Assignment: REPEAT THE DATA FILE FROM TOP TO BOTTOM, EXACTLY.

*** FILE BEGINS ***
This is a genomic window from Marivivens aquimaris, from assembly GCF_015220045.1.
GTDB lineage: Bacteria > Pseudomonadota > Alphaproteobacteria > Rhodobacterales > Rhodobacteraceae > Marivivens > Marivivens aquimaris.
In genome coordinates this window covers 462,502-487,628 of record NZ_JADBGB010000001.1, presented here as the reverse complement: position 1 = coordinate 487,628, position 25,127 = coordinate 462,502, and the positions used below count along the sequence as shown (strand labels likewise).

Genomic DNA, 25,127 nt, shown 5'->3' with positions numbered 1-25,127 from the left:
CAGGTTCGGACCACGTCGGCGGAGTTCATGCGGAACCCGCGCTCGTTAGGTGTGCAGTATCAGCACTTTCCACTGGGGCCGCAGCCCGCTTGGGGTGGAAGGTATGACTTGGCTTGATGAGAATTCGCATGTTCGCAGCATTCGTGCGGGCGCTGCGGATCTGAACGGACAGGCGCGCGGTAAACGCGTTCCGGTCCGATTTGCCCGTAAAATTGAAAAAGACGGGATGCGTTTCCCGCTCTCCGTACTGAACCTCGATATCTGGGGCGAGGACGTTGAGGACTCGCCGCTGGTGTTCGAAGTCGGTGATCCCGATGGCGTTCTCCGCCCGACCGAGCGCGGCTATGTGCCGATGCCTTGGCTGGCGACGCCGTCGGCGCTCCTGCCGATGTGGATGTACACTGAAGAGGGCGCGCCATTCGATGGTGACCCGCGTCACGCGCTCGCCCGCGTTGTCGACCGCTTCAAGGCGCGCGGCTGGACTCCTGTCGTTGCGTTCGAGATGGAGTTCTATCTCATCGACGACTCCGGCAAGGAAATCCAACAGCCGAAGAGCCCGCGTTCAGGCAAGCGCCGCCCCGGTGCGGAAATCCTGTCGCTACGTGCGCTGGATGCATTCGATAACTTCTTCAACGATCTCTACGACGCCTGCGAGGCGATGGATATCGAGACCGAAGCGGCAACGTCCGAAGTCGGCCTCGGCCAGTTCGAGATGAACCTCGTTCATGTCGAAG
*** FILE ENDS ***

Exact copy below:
This is a genomic window from Marivivens aquimaris, from assembly GCF_015220045.1.
GTDB lineage: Bacteria > Pseudomonadota > Alphaproteobacteria > Rhodobacterales > Rhodobacteraceae > Marivivens > Marivivens aquimaris.
In genome coordinates this window covers 462,502-487,628 of record NZ_JADBGB010000001.1, presented here as the reverse complement: position 1 = coordinate 487,628, position 25,127 = coordinate 462,502, and the positions used below count along the sequence as shown (strand labels likewise).

Genomic DNA, 25,127 nt, shown 5'->3' with positions numbered 1-25,127 from the left:
CAGGTTCGGACCACGTCGGCGGAGTTCATGCGGAACCCGCGCTCGTTAGGTGTGCAGTATCAGCACTTTCCACTGGGGCCGCAGCCCGCTTGGGGTGGAAGGTATGACTTGGCTTGATGAGAATTCGCATGTTCGCAGCATTCGTGCGGGCGCTGCGGATCTGAACGGACAGGCGCGCGGTAAACGCGTTCCGGTCCGATTTGCCCGTAAAATTGAAAAAGACGGGATGCGTTTCCCGCTCTCCGTACTGAACCTCGATATCTGGGGCGAGGACGTTGAGGACTCGCCGCTGGTGTTCGAAGTCGGTGATCCCGATGGCGTTCTCCGCCCGACCGAGCGCGGCTATGTGCCGATGCCTTGGCTGGCGACGCCGTCGGCGCTCCTGCCGATGTGGATGTACACTGAAGAGGGCGCGCCATTCGATGGTGACCCGCGTCACGCGCTCGCCCGCGTTGTCGACCGCTTCAAGGCGCGCGGCTGGACTCCTGTCGTTGCGTTCGAGATGGAGTTCTATCTCATCGACGACTCCGGCAAGGAAATCCAACAGCCGAAGAGCCCGCGTTCAGGCAAGCGCCGCCCCGGTGCGGAAATCCTGTCGCTACGTGCGCTGGATGCATTCGATAACTTCTTCAACGATCTCTACGACGCCTGCGAGGCGATGGATATCGAGACCGAAGCGGCAACGTCCGAAGTCGGCCTCGGCCAGTTCGAGATGAACCTCGTTCATGTCGAAG